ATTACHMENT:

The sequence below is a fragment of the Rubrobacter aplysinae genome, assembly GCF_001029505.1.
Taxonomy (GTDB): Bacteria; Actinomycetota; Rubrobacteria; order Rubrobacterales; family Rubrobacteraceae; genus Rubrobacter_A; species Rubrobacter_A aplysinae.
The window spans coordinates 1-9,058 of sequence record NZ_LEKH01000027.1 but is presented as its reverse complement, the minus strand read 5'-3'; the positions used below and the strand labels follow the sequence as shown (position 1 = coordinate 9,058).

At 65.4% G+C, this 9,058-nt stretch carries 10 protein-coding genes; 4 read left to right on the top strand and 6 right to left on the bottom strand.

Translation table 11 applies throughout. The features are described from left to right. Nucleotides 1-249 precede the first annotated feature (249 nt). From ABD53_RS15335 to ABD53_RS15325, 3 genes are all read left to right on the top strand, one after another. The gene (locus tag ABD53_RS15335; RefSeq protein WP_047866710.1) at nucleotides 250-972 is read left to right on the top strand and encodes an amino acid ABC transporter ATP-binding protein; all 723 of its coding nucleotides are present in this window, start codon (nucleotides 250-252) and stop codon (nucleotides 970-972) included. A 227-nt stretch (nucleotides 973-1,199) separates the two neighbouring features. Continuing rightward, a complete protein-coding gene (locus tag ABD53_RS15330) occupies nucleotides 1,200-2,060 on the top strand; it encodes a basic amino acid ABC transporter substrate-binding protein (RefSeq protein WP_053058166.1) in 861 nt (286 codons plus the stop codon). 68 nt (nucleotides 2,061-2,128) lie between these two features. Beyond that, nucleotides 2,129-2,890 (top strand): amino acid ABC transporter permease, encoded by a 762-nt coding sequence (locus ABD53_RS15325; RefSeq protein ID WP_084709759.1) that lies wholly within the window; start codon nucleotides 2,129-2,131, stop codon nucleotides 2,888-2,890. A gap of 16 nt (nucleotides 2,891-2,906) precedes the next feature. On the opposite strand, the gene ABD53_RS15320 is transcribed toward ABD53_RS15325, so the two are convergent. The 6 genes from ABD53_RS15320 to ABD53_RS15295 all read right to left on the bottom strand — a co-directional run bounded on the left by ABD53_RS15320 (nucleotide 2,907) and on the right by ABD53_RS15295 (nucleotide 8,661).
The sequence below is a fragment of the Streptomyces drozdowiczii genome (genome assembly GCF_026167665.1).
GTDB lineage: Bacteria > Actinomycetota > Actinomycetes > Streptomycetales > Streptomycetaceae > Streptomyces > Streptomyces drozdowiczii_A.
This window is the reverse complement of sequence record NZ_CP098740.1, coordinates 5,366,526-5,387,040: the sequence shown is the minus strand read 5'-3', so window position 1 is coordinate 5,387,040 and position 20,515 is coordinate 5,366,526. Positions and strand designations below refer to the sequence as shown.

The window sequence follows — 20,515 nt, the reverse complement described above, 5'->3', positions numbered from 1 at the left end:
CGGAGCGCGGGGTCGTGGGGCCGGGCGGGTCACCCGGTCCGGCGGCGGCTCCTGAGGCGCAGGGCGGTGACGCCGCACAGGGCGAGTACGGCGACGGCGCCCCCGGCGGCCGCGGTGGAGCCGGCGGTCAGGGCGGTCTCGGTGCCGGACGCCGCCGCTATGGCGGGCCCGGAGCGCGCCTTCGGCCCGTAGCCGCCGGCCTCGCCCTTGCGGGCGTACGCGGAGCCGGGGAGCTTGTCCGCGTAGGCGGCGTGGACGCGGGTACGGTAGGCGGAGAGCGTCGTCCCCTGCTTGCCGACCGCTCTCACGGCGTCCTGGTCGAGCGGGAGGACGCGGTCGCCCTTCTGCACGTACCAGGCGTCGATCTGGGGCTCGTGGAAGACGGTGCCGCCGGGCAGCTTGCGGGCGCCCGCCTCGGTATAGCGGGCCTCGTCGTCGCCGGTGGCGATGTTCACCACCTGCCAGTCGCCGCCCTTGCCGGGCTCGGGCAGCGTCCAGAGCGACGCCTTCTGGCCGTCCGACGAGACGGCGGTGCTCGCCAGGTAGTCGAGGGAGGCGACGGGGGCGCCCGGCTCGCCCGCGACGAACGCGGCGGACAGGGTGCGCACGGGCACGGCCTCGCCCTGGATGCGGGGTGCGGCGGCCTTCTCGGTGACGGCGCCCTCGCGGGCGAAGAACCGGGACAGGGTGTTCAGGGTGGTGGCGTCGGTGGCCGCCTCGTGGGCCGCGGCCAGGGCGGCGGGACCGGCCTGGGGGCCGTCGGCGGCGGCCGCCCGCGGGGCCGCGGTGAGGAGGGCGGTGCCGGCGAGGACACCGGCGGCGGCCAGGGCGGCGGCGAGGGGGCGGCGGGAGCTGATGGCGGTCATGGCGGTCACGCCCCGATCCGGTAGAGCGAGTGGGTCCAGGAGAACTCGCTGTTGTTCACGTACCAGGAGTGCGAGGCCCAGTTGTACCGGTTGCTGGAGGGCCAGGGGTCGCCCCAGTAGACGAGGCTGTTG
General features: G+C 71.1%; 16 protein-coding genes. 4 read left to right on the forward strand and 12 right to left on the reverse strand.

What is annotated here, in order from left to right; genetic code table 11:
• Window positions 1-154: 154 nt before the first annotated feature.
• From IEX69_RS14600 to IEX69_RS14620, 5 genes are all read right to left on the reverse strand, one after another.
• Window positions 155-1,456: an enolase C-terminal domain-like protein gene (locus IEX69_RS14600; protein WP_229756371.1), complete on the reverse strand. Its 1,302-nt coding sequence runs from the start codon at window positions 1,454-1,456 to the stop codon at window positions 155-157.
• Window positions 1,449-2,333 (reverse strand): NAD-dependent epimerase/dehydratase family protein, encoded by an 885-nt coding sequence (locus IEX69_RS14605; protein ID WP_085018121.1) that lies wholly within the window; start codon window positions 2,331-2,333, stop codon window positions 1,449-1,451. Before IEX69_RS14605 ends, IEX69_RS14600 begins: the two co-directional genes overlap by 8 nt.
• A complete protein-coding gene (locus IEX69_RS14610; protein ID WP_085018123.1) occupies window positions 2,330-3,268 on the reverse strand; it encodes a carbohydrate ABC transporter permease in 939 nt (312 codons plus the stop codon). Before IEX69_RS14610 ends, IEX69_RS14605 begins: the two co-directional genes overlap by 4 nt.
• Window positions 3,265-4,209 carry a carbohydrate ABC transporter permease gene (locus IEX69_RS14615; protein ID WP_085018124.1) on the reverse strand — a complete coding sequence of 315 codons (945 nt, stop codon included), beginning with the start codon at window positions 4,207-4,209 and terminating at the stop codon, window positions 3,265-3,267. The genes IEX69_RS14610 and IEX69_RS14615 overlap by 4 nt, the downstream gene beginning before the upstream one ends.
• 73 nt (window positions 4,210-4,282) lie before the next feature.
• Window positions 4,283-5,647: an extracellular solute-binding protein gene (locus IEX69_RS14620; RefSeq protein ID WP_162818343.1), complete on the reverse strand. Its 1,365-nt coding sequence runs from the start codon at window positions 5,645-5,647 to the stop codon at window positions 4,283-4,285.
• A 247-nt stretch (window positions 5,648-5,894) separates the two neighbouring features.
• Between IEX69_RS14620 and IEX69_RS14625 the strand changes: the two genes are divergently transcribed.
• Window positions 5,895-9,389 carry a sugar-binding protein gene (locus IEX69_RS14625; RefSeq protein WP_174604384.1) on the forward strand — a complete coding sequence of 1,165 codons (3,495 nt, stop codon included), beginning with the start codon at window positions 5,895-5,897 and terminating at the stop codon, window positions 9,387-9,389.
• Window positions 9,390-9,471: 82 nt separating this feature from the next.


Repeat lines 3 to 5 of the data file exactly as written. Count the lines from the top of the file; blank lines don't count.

The window spans coordinates 1-9,058 of sequence record NZ_LEKH01000027.1 but is presented as its reverse complement, the minus strand read 5'-3'; the positions used below and the strand labels follow the sequence as shown (position 1 = coordinate 9,058).

At 65.4% G+C, this 9,058-nt stretch carries 10 protein-coding genes; 4 read left to right on the top strand and 6 right to left on the bottom strand.

Translation table 11 applies throughout. The features are described from left to right. Nucleotides 1-249 precede the first annotated feature (249 nt). From ABD53_RS15335 to ABD53_RS15325, 3 genes are all read left to right on the top strand, one after another. The gene (locus tag ABD53_RS15335; RefSeq protein WP_047866710.1) at nucleotides 250-972 is read left to right on the top strand and encodes an amino acid ABC transporter ATP-binding protein; all 723 of its coding nucleotides are present in this window, start codon (nucleotides 250-252) and stop codon (nucleotides 970-972) included. A 227-nt stretch (nucleotides 973-1,199) separates the two neighbouring features. Continuing rightward, a complete protein-coding gene (locus tag ABD53_RS15330) occupies nucleotides 1,200-2,060 on the top strand; it encodes a basic amino acid ABC transporter substrate-binding protein (RefSeq protein WP_053058166.1) in 861 nt (286 codons plus the stop codon). 68 nt (nucleotides 2,061-2,128) lie between these two features. Beyond that, nucleotides 2,129-2,890 (top strand): amino acid ABC transporter permease, encoded by a 762-nt coding sequence (locus ABD53_RS15325; RefSeq protein ID WP_084709759.1) that lies wholly within the window; start codon nucleotides 2,129-2,131, stop codon nucleotides 2,888-2,890. A gap of 16 nt (nucleotides 2,891-2,906) precedes the next feature. On the opposite strand, the gene ABD53_RS15320 is transcribed toward ABD53_RS15325, so the two are convergent. The 6 genes from ABD53_RS15320 to ABD53_RS15295 all read right to left on the bottom strand — a co-directional run bounded on the left by ABD53_RS15320 (nucleotide 2,907) and on the right by ABD53_RS15295 (nucleotide 8,661).